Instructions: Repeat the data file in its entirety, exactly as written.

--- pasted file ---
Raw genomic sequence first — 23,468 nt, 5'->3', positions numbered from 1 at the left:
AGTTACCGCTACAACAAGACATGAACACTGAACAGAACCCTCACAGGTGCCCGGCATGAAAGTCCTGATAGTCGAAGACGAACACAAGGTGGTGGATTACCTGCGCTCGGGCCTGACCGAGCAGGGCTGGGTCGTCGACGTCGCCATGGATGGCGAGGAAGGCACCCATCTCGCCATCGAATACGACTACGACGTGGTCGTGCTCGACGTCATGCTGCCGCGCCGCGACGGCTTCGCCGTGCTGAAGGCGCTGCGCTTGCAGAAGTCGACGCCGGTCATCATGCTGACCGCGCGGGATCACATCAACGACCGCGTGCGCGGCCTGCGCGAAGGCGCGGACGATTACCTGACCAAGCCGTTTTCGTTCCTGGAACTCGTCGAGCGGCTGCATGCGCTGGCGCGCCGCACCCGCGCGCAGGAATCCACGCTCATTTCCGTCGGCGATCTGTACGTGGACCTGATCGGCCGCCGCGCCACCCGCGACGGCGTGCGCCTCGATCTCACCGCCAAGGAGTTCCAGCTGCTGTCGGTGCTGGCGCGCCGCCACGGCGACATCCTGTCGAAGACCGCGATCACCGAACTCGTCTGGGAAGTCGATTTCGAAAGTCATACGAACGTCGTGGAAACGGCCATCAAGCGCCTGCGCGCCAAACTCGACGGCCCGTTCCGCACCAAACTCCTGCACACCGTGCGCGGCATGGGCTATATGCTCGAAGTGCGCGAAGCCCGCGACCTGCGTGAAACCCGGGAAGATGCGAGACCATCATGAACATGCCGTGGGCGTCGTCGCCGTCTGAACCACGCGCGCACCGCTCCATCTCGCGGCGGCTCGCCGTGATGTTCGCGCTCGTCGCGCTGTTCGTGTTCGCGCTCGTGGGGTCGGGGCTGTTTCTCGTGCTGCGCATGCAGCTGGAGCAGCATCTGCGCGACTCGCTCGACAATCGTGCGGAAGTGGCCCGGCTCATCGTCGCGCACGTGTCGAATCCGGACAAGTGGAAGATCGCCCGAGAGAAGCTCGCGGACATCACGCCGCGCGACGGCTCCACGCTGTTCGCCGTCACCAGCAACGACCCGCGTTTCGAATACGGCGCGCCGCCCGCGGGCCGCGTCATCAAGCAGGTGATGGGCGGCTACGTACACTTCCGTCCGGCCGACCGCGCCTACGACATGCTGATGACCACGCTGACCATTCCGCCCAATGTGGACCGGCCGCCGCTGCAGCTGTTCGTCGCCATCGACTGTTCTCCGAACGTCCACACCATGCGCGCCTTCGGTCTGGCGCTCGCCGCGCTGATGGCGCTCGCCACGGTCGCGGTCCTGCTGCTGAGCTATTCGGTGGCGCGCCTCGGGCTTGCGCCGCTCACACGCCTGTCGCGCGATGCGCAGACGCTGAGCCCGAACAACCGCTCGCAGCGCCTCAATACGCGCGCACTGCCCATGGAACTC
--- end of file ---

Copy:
Raw genomic sequence first — 23,468 nt, 5'->3', positions numbered from 1 at the left:
AGTTACCGCTACAACAAGACATGAACACTGAACAGAACCCTCACAGGTGCCCGGCATGAAAGTCCTGATAGTCGAAGACGAACACAAGGTGGTGGATTACCTGCGCTCGGGCCTGACCGAGCAGGGCTGGGTCGTCGACGTCGCCATGGATGGCGAGGAAGGCACCCATCTCGCCATCGAATACGACTACGACGTGGTCGTGCTCGACGTCATGCTGCCGCGCCGCGACGGCTTCGCCGTGCTGAAGGCGCTGCGCTTGCAGAAGTCGACGCCGGTCATCATGCTGACCGCGCGGGATCACATCAACGACCGCGTGCGCGGCCTGCGCGAAGGCGCGGACGATTACCTGACCAAGCCGTTTTCGTTCCTGGAACTCGTCGAGCGGCTGCATGCGCTGGCGCGCCGCACCCGCGCGCAGGAATCCACGCTCATTTCCGTCGGCGATCTGTACGTGGACCTGATCGGCCGCCGCGCCACCCGCGACGGCGTGCGCCTCGATCTCACCGCCAAGGAGTTCCAGCTGCTGTCGGTGCTGGCGCGCCGCCACGGCGACATCCTGTCGAAGACCGCGATCACCGAACTCGTCTGGGAAGTCGATTTCGAAAGTCATACGAACGTCGTGGAAACGGCCATCAAGCGCCTGCGCGCCAAACTCGACGGCCCGTTCCGCACCAAACTCCTGCACACCGTGCGCGGCATGGGCTATATGCTCGAAGTGCGCGAAGCCCGCGACCTGCGTGAAACCCGGGAAGATGCGAGACCATCATGAACATGCCGTGGGCGTCGTCGCCGTCTGAACCACGCGCGCACCGCTCCATCTCGCGGCGGCTCGCCGTGATGTTCGCGCTCGTCGCGCTGTTCGTGTTCGCGCTCGTGGGGTCGGGGCTGTTTCTCGTGCTGCGCATGCAGCTGGAGCAGCATCTGCGCGACTCGCTCGACAATCGTGCGGAAGTGGCCCGGCTCATCGTCGCGCACGTGTCGAATCCGGACAAGTGGAAGATCGCCCGAGAGAAGCTCGCGGACATCACGCCGCGCGACGGCTCCACGCTGTTCGCCGTCACCAGCAACGACCCGCGTTTCGAATACGGCGCGCCGCCCGCGGGCCGCGTCATCAAGCAGGTGATGGGCGGCTACGTACACTTCCGTCCGGCCGACCGCGCCTACGACATGCTGATGACCACGCTGACCATTCCGCCCAATGTGGACCGGCCGCCGCTGCAGCTGTTCGTCGCCATCGACTGTTCTCCGAACGTCCACACCATGCGCGCCTTCGGTCTGGCGCTCGCCGCGCTGATGGCGCTCGCCACGGTCGCGGTCCTGCTGCTGAGCTATTCGGTGGCGCGCCTCGGGCTTGCGCCGCTCACACGCCTGTCGCGCGATGCGCAGACGCTGAGCCCGAACAACCGCTCGCAGCGCCTCAATACGCGCGCACTGCCCATGGAACTC